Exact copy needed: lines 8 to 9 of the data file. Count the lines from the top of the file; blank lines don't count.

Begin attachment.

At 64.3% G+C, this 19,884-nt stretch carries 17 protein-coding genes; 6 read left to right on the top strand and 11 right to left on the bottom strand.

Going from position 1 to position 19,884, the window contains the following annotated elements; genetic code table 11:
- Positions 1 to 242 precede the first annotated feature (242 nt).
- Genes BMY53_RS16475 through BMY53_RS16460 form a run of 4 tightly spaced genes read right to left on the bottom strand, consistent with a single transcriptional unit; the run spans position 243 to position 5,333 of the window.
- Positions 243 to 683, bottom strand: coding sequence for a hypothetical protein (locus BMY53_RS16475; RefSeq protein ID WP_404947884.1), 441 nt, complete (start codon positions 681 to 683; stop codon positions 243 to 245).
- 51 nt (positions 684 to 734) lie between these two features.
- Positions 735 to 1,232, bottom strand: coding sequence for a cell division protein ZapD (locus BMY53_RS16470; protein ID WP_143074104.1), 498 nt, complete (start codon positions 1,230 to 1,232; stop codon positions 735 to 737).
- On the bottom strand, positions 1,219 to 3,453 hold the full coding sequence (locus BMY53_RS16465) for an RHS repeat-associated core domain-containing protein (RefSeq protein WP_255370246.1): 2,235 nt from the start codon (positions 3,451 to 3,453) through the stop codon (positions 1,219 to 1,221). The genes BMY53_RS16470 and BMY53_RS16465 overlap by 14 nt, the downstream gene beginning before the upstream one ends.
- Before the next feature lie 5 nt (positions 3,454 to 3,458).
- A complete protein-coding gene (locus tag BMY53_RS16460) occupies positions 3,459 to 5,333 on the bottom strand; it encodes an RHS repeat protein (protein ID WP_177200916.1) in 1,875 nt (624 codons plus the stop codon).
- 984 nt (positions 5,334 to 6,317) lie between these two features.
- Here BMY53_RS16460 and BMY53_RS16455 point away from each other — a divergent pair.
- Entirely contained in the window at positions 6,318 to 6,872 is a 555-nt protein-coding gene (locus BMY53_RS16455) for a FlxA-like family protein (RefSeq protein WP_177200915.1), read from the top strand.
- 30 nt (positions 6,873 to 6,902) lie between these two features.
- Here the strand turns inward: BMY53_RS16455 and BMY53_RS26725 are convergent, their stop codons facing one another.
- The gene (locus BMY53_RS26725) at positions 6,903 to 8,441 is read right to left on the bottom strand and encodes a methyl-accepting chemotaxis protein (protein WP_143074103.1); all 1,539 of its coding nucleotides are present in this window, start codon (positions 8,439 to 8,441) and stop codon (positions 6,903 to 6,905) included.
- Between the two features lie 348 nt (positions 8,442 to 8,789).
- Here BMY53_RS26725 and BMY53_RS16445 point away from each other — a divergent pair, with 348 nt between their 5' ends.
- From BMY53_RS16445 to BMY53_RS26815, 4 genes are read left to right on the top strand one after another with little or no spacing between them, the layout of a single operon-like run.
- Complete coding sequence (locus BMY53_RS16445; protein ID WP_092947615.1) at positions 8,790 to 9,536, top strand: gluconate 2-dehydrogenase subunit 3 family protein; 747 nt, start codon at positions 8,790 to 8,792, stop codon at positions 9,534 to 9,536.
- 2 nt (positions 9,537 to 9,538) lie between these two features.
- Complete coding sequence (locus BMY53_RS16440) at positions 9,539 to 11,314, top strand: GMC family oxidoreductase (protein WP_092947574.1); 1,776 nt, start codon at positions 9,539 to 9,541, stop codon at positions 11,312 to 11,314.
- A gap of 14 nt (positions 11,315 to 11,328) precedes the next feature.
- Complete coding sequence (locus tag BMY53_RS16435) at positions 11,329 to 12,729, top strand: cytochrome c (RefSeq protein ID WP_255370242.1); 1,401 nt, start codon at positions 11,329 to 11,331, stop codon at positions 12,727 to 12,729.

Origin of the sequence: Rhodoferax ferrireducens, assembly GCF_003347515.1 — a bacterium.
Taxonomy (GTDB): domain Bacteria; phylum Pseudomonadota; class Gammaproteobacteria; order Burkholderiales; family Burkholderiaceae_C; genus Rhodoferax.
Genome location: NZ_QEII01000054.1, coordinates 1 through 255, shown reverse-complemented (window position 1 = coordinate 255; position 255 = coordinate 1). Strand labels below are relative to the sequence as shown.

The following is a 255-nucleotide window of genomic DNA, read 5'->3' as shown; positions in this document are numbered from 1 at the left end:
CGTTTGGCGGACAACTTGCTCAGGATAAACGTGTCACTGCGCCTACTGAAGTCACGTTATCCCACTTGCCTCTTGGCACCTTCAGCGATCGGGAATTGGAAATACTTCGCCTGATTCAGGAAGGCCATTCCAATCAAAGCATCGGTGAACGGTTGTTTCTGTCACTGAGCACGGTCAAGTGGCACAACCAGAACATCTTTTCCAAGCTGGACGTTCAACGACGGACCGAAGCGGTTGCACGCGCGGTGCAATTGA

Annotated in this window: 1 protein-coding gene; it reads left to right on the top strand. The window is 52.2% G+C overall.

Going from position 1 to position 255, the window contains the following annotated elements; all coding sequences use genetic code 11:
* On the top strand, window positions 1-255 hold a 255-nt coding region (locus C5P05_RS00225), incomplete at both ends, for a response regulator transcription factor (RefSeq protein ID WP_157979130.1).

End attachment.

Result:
- On the bottom strand, positions 1,219 to 3,453 hold the full coding sequence (locus BMY53_RS16465) for an RHS repeat-associated core domain-containing protein (RefSeq protein WP_255370246.1): 2,235 nt from the start codon (positions 3,451 to 3,453) through the stop codon (positions 1,219 to 1,221). The genes BMY53_RS16470 and BMY53_RS16465 overlap by 14 nt, the downstream gene beginning before the upstream one ends.
- Before the next feature lie 5 nt (positions 3,454 to 3,458).